And it was this surfer Mezcal gent who told me about where the action would be taking place tonight…
Most thrilling, Terry Townson, the Grammy award winning horn player, just happened to be performing that night underneath towering old grain silos a slink down the street. Turns out he lives in La Paz, and luck would have it, it was the city’s annual jazz festival. After his set, we sat on silly plastic chairs with sweating beers swirling, and he shared his La Paz story with me — one vacation and he knew he had to live here.
“I love the variety La Paz offers me as a musician. I can be playing jazz with a quartet one night, the next day I’m playing a private event with one of the many talented mariachi bands in town. Performing the hallelujah chorus with a local orchestra to jamming with a reggae band at an after hours club. I also have the privilege to be working with a talented group of musicians playing Big Band jazz, La Comunidad Big Band de La Paz. It is a community band I started three years ago for anyone who wants to learn how to play big band jazz. And I really love being such an active part of this community.”
After all the music stopped and the silos were in darkness, the motley crew of us were just milling around town, walking along the dusty streets, just aimless, just enjoying the gentle nudge of the warm air. Somewhere in the ether was music still fizzing through our heads….
And that’s when I had a moment to reflect on my day. I spent it with my husband Michael and a freediver, Jorge Herrera, who took us out to a remote island maybe an hour away from shore. We hopped this little fishing boat and set off towards where the explorer and conservationist, Jacques Cousteau, set up camp for research, Isla Cerralvo. For decades he used this as a place to gather knowledge with his knowledge-gathering boat circling it at all times, skimming all kinds of research. With abundant marine life, due to underwater topography and ocean currents, I am told by Jorge that it’s a prime spot for big game fishing. With golden grouper, marlin, swordfish and sailfish in abundance, I was on the lookout for whale sharks.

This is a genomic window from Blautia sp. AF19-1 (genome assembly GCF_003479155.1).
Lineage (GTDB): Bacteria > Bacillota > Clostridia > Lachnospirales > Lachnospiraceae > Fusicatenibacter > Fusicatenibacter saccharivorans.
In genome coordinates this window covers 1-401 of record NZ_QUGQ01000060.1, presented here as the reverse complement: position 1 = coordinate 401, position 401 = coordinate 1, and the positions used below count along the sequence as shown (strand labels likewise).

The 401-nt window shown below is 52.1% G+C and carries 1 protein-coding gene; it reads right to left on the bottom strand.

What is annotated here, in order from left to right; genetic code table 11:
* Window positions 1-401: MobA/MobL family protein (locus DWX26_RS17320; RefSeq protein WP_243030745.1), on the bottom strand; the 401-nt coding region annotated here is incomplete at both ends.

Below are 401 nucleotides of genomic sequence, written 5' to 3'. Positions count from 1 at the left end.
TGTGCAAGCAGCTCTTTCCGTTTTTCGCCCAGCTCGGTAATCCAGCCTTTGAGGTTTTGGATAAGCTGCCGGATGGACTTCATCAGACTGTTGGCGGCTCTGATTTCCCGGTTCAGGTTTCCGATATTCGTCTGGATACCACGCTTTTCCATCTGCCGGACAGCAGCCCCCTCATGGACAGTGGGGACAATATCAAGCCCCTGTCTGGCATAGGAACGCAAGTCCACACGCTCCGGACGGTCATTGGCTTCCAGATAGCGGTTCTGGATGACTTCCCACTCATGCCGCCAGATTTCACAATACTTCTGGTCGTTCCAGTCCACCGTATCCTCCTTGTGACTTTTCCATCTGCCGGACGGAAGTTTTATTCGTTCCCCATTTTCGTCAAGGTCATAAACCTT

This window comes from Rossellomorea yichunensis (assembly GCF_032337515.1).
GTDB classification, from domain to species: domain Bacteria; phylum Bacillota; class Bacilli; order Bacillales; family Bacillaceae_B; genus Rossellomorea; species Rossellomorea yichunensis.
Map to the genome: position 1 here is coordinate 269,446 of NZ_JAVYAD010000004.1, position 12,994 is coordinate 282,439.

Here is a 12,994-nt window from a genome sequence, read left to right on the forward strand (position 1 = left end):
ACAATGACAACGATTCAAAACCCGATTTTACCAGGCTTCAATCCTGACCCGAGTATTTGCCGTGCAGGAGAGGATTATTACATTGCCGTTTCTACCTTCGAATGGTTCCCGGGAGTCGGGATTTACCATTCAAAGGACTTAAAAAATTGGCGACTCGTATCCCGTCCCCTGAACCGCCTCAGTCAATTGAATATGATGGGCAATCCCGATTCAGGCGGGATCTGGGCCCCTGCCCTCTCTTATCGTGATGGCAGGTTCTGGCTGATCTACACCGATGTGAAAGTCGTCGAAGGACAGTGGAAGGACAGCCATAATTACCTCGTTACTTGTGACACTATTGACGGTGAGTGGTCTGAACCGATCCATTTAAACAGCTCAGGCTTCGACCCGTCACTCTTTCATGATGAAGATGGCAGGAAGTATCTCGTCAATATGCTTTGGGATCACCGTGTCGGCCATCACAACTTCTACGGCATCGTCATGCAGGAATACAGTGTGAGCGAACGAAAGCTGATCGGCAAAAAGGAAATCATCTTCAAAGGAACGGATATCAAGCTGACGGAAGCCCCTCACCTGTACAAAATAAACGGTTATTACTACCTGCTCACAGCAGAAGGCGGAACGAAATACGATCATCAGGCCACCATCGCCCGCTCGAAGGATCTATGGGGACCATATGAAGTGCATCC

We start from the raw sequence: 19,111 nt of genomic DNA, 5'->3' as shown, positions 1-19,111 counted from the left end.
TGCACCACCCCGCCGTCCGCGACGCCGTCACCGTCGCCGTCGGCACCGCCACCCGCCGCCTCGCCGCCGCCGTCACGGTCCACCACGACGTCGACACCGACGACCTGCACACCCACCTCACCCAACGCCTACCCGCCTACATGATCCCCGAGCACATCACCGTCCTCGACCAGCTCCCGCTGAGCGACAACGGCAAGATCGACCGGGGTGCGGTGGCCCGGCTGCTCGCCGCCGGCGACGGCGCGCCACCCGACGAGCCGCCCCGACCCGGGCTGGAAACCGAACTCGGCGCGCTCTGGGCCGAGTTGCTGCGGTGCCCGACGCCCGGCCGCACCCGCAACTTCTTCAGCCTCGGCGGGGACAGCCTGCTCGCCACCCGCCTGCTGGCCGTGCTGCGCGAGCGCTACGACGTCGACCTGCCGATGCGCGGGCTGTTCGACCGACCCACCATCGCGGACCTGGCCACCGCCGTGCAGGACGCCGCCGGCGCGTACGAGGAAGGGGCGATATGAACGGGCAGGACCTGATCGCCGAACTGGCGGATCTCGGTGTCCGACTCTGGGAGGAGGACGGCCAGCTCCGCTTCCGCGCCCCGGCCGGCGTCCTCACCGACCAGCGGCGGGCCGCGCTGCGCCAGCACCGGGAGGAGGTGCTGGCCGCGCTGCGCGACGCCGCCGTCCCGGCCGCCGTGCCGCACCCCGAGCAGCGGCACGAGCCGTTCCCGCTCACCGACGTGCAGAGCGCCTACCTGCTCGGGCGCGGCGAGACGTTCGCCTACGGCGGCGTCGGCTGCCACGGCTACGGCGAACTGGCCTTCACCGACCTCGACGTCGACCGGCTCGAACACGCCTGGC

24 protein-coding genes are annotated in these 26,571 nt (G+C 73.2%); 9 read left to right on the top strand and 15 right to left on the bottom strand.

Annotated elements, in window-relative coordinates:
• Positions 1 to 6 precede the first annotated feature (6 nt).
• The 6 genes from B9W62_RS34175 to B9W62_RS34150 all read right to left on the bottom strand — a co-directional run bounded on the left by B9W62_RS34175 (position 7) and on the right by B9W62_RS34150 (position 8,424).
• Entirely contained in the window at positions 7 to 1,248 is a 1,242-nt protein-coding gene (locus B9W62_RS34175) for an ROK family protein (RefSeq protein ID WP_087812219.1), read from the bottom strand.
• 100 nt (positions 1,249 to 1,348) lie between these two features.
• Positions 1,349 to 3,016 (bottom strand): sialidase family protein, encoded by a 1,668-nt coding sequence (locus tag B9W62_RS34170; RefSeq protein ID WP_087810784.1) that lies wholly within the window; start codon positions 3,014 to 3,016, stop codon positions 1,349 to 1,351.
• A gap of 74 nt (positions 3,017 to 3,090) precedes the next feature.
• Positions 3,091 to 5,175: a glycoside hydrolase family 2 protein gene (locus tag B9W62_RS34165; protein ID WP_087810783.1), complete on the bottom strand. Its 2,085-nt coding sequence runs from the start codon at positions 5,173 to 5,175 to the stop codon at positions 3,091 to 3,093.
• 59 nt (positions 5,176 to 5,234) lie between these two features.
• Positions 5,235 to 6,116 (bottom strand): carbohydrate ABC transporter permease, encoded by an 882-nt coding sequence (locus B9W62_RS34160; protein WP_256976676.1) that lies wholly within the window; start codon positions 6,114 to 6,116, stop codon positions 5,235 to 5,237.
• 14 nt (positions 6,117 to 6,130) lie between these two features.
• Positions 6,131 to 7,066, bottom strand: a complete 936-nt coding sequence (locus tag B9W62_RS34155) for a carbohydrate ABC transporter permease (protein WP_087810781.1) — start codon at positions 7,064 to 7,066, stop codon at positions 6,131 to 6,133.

Whale sharks are strange and mystical, because, really, are they a shark if they’re not “Jaws?” They are however 10 feet long, at least, and oh-yes-scary, due to that given name. But really, they are sweetheart plant eaters, and have zero interest in my tanned flesh. But when they are swimming fast below the boat, they could knock my socks off, and kill me in a pathetic instant. So I decided today’s not my day for swimming with giant sea creatures. As we’re bobbing around watching the whale sharks Jorge shares, “more than 70% of the territory here is included in some form of national park, protected area, or marine reserve, so basically the economy here is focused on all things eco. We are not Cabos, we don’t have people just interested in money, we have people who really enjoy to open their arms and say welcome to everyone with respect to the place, to the locals, and the environment.”
And then we saddled up to this remote, uninhabited island where Jorge left us whilst he ventured into the water to fish for our lunch. And so, here we were, just laying out on a pinky pebbly sandy beach. Just us. And this is what I truly reflected on — it all felt so utterly luxurious. This simple, almost negligible, experience of privacy and beautiful quietude. I didn’t need a fancy resort or a camera, or an award winning restaurant. I certainly didn’t need a pillow menu. Or six iPads in my room. I had it all: peace, quiet and an escape. The fresh-from-the-ocean caught fish grilling right on the beach was a sweetener.
Where you can certainly rest your head and more:
Puerta Corté has everything — villas, condos, a marina, and also a Gary Player golf resort. And it is also the entrance to the Sea of Cortez, a natural paradise that Jacques Cousteau described as the world’s aquarium.